With regards to the in laws i'm definitely going to make sure dh tells them they will need to fend for themselves and not to expect me to be entertaining them. The other thing that's bothering me a bit is that FIL partner is one of those who not so subtly would check to see what I have and haven't cleand/done and judge me on it. I know by that point once baby is here I won't give a toss but they're not the sort to offer to put the hoover around or do the washing up. my parents are the opposite and I know they'd stay as long as they could to help out. I don't think I could get two different ends of the spectrum!

regarding dss, dh knows I'm. concerned but as a pp has mentioned, their partner also thought they would be able to manage. I would feel bad for him and dh to put their visit off, and can see dss may be put out that because a ba y has come a long he has to change his plans, but I think some of you are right saying dh needs to be around.

tbh this is going to sound awful, but I sort of hope this baby is late so as I have an excuse to have a bit of alone time before the next kids holiday blush

jvc1980 Fri 21-Mar-14 20:39:44

It's not awful at all! I'm assuming this is your first baby? I bet you're already on a roller coaster of emotions with that. It's completely new territory and there's no Lonely Planet guide for it!! Of course you want to have the time to find your feet without having to worry about ILs.

When my DS was born, I was kind of shell shocked (I think most new parents are) and in a bit of a daze, before then finding my feet and getting to grips with things. I was lucky enough to have lovely rels/family/friends who were very kind and helpful (ex had walked when I was pregnant, so I was on my own). When I had DD, I was juggling a hubby who was injured due to a big RTA the month before the birth (I drove us to hospital!), looking after my DS and worrying about how DSS was going to feel. Despite being an "old hand" at the parenting lark, I defo needed some alone time!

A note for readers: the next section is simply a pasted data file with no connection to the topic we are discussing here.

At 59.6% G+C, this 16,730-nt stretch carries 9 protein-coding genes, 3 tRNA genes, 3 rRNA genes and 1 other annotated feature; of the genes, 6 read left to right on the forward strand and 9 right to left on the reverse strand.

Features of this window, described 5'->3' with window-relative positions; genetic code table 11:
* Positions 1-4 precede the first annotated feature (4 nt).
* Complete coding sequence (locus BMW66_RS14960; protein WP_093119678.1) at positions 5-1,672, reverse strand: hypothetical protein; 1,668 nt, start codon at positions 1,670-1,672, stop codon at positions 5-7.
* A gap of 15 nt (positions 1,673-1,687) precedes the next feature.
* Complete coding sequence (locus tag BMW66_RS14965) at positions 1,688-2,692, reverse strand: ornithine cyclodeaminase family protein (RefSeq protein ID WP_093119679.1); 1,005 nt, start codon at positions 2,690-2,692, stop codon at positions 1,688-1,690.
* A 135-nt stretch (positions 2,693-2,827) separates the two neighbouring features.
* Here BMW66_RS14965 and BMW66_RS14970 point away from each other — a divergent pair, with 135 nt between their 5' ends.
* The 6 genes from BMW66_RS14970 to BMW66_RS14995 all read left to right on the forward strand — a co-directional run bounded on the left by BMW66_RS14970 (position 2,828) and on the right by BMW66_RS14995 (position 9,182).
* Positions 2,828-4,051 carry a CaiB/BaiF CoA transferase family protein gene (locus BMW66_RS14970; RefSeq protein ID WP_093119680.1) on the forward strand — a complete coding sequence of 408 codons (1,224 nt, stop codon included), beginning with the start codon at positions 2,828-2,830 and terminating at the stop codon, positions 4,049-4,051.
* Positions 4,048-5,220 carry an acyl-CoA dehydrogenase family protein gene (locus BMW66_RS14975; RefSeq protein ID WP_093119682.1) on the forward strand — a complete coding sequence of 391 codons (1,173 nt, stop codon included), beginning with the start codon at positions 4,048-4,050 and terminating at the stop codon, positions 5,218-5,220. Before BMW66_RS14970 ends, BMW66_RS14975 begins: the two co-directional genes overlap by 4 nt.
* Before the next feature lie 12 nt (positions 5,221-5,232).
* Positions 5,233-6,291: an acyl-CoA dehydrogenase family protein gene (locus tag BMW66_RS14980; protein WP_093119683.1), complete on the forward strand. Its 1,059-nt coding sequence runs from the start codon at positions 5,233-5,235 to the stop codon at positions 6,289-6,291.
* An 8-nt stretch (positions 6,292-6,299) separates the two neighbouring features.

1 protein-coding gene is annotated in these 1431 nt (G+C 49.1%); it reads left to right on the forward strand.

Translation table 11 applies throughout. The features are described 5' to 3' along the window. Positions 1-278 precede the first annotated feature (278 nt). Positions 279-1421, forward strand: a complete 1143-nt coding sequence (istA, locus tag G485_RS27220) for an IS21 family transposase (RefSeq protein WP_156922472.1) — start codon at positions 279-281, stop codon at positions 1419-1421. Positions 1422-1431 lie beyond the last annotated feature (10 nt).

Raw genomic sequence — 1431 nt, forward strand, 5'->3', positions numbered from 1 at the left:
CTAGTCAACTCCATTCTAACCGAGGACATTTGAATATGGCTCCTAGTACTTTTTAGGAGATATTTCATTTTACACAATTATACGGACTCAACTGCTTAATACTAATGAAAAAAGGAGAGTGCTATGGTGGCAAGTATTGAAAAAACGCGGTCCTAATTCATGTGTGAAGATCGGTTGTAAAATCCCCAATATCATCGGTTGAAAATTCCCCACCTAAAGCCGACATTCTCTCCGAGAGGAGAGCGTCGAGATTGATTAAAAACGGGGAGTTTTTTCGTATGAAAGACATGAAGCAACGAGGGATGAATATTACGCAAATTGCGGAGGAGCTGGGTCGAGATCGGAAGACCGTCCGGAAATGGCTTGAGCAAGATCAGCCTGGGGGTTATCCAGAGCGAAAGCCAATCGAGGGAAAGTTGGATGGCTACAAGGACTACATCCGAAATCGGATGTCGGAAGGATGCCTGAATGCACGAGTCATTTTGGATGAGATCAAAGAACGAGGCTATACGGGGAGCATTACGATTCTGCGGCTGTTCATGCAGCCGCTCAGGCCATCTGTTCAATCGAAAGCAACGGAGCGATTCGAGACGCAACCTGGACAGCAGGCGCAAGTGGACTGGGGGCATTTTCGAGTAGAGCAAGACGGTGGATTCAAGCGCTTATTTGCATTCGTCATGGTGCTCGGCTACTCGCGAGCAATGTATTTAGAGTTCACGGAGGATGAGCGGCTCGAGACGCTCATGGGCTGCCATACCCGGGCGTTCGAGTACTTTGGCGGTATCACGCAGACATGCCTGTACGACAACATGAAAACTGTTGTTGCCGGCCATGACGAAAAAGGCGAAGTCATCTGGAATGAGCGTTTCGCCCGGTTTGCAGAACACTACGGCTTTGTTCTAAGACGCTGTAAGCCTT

RE: feeding in front of people (inc DSS)...I used a shawl/muslin initially but was very open with DS and DSS about what I was doing and why. They were really good about it, although DSS was a bit freaked. I just told him that BFing was one way to feed a baby. He thought that babies were only fed by bottles!

RE: DSS...I just involve him as much as possible. The boys (my DS and DSS) are very good though. I've had to tell them that it's NOT that I don't want to hang out with them, it's simply that I can't so much as there's a tiny baby who is incapable of doing much and needs a lot of my time....and they were babies too once! Dunno if I'm making sense there. The boys have little things they do to help: pass a nappy/nappy bucket (I use cloth nappies), fetch/carry stuff, guard the baby (while I go to the toilet), try and make her laugh etc...and it's great. I did make a big fuss about how important they are, as they're now big brothers etc etc, and they're cool with that.

RE: entertaining people/visitors. Sod that!! I'd be absolutely clear with them beforehand, that whilst you'd love to see them, you're not some Butlins Red Coat, nor are you about to cook a 5 course meal or slave over getting the home into a candidate for designer house magazine. They're welcome to come and see you/DH/DSS/baby...and...
-bring a dish/takeout (so you don't have to cook!)
-run a hoover around.
-pick up some bits from the shop
-do a load of washing up.
-watch/hold/soothe the baby while YOU (yes you!) get your head down and nap for a couple of hours, or have a shower...or both.
-do something cool with DSS.
If they're not cool with that, then they can stay at a hotel. And yeah, defo make sure DH is going to be home with you, if DSS and ILs are going to be over xxx

stepmooster Fri 21-Mar-14 21:33:38

If your DSS is anything like my DSS (who was 10) he'll run out of the room the moment you unclip your nursing bra. I don't know who was more embarrassed me or him. After having my nether regions poked around by several medical types, stitches, catheter and once home extreme sleep deprivation I suddenly didn't care if DSS saw my boobs.

Fast forward to my dc2 both of us are comfortable with me bf and expressing. The way dh and I see it is that at least he got to see what boobs are meant for before puberty kicks in.